Ankylosing Spondylitis and Mesenchymal Stem Cell Treatment
What is Ankylosing Spondylitis?
Ankylosing spondylitis (AS) is a chronic progressive spinal inflammatory arthritis and belongs to the spondyloarthropathies (SpA) group. The clinical manifestations usually emerge in the third decade of life.
AS typically affects the sacroiliac joints, axial skeleton, entheses (tendon or ligament attachments to bone) and extra-skeletal sites such as the eye, bowel and skin can be frequently affected.
It can lead to bone erosion, new bone formation and ankylosis occurring in the spine, which leads to severe pain, a reduction in spinal mobility and stiffness.
Over time the disease can cause the spine (vertebrae) to fuse, which makes the spine less flexible and result in a hunched-forward posture. If ribs are affected, it can be difficult to breathe deeply.
AS has an average prevalence of 16.7 in Asia, 23.8 in Europe and 31.9 in North America and 10.2 in Latin America per 10,000 individuals.
There is also a gender difference in AS patients between continents and countries. Globally, the gender ratio (male:female) is 2.5:1.
What Causes AS?
It has no known specific cause, though genetic factors seem to be involved. In particular, people who have a gene called HLA-B27 are at a greatly increased risk of developing ankylosing spondylitis.
It has been suggested that cellular elements and cytokine networks, especially the Interleukin-23 (IL-23)/IL-17 pathway, involved with innate and adaptive immunity are closely associated with triggering, initiation and progression of the disease inflammation, both acute and chronic.
What are Common Symptoms of AS?
Early signs and symptoms of AS might include pain and stiffness in the lower back and hips, especially in the morning after periods of inactivity. Neck pain and fatigue are also common. Over time, they might worsen, improve or stop at irregular intervals.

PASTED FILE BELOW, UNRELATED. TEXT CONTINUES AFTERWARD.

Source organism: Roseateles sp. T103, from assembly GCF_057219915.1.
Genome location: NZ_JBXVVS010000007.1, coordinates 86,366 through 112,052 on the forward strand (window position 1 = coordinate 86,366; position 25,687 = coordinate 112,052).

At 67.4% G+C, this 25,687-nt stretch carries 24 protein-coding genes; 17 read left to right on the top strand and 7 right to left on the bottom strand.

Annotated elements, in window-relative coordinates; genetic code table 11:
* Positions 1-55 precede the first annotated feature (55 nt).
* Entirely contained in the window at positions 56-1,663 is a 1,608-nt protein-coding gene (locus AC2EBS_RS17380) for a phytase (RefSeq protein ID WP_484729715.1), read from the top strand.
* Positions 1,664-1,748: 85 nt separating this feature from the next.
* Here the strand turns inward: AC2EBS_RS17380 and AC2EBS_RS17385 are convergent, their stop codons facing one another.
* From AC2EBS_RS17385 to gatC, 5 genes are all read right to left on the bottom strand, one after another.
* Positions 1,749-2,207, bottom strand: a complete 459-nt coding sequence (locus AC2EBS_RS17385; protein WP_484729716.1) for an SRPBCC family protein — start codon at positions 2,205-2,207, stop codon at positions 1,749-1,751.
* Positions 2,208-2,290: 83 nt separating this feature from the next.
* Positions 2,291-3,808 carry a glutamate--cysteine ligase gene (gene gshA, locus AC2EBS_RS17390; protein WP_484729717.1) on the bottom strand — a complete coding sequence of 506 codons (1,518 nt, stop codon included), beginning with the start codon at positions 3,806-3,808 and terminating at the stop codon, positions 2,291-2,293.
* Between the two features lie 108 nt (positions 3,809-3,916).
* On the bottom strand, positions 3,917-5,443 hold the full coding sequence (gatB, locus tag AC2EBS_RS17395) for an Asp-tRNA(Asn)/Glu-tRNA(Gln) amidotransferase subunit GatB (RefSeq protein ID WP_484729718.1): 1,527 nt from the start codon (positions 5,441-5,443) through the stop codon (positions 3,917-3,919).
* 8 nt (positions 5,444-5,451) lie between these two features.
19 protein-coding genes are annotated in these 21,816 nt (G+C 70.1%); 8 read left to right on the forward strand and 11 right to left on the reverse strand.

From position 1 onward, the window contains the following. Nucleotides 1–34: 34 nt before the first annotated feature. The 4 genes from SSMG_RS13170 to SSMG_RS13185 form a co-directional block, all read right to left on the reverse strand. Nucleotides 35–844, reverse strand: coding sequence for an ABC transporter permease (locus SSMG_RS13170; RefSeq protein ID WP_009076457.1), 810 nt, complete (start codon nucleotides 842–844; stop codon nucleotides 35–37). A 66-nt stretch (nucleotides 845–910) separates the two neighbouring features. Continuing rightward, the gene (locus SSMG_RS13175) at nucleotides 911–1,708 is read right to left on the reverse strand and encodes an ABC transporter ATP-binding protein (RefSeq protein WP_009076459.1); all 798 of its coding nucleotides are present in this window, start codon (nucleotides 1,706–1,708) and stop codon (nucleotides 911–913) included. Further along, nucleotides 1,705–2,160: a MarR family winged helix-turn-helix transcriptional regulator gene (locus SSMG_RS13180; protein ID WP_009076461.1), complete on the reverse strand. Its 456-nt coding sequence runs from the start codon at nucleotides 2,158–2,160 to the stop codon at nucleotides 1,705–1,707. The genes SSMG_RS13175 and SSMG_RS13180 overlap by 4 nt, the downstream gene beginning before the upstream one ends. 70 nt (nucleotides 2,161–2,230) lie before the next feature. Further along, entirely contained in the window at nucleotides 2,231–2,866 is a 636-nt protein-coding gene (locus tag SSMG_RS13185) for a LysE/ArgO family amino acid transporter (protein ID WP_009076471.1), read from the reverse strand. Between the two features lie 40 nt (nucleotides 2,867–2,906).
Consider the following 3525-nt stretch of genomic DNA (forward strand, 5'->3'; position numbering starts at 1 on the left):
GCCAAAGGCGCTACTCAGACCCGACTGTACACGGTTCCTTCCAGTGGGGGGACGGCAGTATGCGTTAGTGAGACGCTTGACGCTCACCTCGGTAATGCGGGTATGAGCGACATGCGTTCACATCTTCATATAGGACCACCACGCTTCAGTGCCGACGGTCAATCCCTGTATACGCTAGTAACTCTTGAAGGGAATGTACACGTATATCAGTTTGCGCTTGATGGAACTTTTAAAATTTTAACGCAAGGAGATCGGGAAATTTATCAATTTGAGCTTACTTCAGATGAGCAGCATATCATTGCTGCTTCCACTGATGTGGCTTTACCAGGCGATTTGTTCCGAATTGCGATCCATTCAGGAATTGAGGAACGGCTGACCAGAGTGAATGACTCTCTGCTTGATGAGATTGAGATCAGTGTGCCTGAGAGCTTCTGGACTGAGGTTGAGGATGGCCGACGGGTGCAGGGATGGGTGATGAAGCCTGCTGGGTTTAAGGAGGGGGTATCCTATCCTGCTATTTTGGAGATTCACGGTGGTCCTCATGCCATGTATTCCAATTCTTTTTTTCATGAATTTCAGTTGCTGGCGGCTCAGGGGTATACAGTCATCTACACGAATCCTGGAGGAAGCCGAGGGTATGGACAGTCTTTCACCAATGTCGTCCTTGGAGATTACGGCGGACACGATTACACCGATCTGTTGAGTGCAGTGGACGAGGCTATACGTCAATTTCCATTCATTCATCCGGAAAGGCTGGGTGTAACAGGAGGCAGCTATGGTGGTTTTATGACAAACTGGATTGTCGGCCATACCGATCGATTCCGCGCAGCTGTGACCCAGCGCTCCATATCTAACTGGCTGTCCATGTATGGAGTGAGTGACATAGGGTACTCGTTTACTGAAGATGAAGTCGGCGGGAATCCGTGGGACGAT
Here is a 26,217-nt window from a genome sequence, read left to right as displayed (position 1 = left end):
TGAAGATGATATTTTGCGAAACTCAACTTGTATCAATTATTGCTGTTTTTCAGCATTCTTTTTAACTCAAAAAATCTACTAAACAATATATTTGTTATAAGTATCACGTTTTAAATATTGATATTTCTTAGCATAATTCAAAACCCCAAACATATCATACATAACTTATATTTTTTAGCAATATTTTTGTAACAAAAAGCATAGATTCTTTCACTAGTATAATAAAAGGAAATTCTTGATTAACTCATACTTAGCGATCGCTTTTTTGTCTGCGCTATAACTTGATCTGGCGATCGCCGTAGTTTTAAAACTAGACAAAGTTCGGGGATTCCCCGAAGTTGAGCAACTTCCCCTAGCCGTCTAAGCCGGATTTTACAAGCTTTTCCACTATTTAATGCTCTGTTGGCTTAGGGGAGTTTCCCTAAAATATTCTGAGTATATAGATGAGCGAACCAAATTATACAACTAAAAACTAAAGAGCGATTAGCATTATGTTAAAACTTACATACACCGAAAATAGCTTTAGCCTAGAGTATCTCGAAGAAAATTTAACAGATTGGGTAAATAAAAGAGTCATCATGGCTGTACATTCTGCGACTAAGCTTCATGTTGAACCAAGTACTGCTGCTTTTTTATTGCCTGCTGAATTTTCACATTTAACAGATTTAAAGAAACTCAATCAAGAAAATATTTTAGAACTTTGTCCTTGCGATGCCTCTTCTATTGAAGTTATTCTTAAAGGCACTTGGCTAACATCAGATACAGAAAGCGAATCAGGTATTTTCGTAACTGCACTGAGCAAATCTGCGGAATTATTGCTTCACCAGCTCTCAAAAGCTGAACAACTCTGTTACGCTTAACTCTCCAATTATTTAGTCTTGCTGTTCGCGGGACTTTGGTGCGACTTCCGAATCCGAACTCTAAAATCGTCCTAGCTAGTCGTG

Current Treatment Options
Current drug therapy options are focused on reducing inflammation, stiffness, back pain and disability.
The treatments include non-steroidal antiinflammatory drugs (NSAIDs), disease modifying anti-rheumatic drugs (DMARDs) and biologic agents, including tumor necrosis factor (TNF) and IL-17 A blockers.
These therapies can reduce inflammation and improve clinical manifestations and AS quality of life. However, many patients suffer from unresponsive or unbearable side effects from the drugs.
The use of TNF-α inhibitors is the best choice in patients who poorly respond to other treatments. Four synthetic anti-TNF-α agents, including infliximab (Remicade), adalimumab (Humira, golimumab (Simponi) and the recombinant receptor etanercept (Enbrel) are currently used in order to decrease signs of spinal inflammation and seem to improve imaging outcomes.
A big obstacle is that almost 40% of AS patients are unable to tolerate or respond to conditional medications. In a proportion of them with inadequate response to first anti-TNF therapy, alternative TNF-α inhibitors will be used, and despite switching there is still a chance of failure because of drug inefficacy or possible side effects.
Given that there is no cure for the disease, the use of stem cell therapy has the promise to raise hope as a good and beneficial treatment option.
Mesenchymal Stem Cells
Mesenchymal stem cells (MSCs) are a kind of stem cells that can revolutionize medicine due to their multipotent capacity and immunomodulatory properties. These cells can migrate to the site of inflammation and injury, where they could apply antiinflammatory and repairing effects.